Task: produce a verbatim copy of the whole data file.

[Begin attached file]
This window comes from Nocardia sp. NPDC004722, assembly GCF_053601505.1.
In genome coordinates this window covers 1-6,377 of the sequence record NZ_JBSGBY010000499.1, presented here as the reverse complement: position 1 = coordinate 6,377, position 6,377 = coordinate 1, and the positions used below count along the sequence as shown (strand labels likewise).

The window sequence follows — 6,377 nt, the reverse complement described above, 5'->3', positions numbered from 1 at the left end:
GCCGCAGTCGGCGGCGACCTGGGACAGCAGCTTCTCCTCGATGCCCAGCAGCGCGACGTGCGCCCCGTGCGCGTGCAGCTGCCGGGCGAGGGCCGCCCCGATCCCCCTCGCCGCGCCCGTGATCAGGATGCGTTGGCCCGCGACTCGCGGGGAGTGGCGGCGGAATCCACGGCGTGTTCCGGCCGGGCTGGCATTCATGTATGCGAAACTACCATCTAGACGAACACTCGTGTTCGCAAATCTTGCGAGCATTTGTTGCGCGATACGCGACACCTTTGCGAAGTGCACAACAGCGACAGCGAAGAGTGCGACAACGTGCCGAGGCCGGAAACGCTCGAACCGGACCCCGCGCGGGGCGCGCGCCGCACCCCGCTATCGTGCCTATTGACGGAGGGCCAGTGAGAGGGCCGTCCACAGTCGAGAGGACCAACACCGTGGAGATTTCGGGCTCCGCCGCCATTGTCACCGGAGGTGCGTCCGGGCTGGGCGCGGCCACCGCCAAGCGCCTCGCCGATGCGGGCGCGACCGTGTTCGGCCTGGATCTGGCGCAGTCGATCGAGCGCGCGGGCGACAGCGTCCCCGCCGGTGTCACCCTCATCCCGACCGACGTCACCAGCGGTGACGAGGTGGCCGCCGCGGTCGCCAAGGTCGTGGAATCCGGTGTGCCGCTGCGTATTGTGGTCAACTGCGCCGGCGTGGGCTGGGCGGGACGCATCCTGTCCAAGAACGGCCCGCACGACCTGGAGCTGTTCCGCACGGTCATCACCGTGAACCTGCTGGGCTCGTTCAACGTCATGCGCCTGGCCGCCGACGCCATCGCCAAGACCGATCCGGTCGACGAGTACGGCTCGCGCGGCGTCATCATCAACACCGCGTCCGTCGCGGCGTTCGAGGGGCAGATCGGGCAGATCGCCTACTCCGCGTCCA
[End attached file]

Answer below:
This window comes from Nocardia sp. NPDC004722, assembly GCF_053601505.1.
In genome coordinates this window covers 1-6,377 of the sequence record NZ_JBSGBY010000499.1, presented here as the reverse complement: position 1 = coordinate 6,377, position 6,377 = coordinate 1, and the positions used below count along the sequence as shown (strand labels likewise).

The window sequence follows — 6,377 nt, the reverse complement described above, 5'->3', positions numbered from 1 at the left end:
GCCGCAGTCGGCGGCGACCTGGGACAGCAGCTTCTCCTCGATGCCCAGCAGCGCGACGTGCGCCCCGTGCGCGTGCAGCTGCCGGGCGAGGGCCGCCCCGATCCCCCTCGCCGCGCCCGTGATCAGGATGCGTTGGCCCGCGACTCGCGGGGAGTGGCGGCGGAATCCACGGCGTGTTCCGGCCGGGCTGGCATTCATGTATGCGAAACTACCATCTAGACGAACACTCGTGTTCGCAAATCTTGCGAGCATTTGTTGCGCGATACGCGACACCTTTGCGAAGTGCACAACAGCGACAGCGAAGAGTGCGACAACGTGCCGAGGCCGGAAACGCTCGAACCGGACCCCGCGCGGGGCGCGCGCCGCACCCCGCTATCGTGCCTATTGACGGAGGGCCAGTGAGAGGGCCGTCCACAGTCGAGAGGACCAACACCGTGGAGATTTCGGGCTCCGCCGCCATTGTCACCGGAGGTGCGTCCGGGCTGGGCGCGGCCACCGCCAAGCGCCTCGCCGATGCGGGCGCGACCGTGTTCGGCCTGGATCTGGCGCAGTCGATCGAGCGCGCGGGCGACAGCGTCCCCGCCGGTGTCACCCTCATCCCGACCGACGTCACCAGCGGTGACGAGGTGGCCGCCGCGGTCGCCAAGGTCGTGGAATCCGGTGTGCCGCTGCGTATTGTGGTCAACTGCGCCGGCGTGGGCTGGGCGGGACGCATCCTGTCCAAGAACGGCCCGCACGACCTGGAGCTGTTCCGCACGGTCATCACCGTGAACCTGCTGGGCTCGTTCAACGTCATGCGCCTGGCCGCCGACGCCATCGCCAAGACCGATCCGGTCGACGAGTACGGCTCGCGCGGCGTCATCATCAACACCGCGTCCGTCGCGGCGTTCGAGGGGCAGATCGGGCAGATCGCCTACTCCGCGTCCA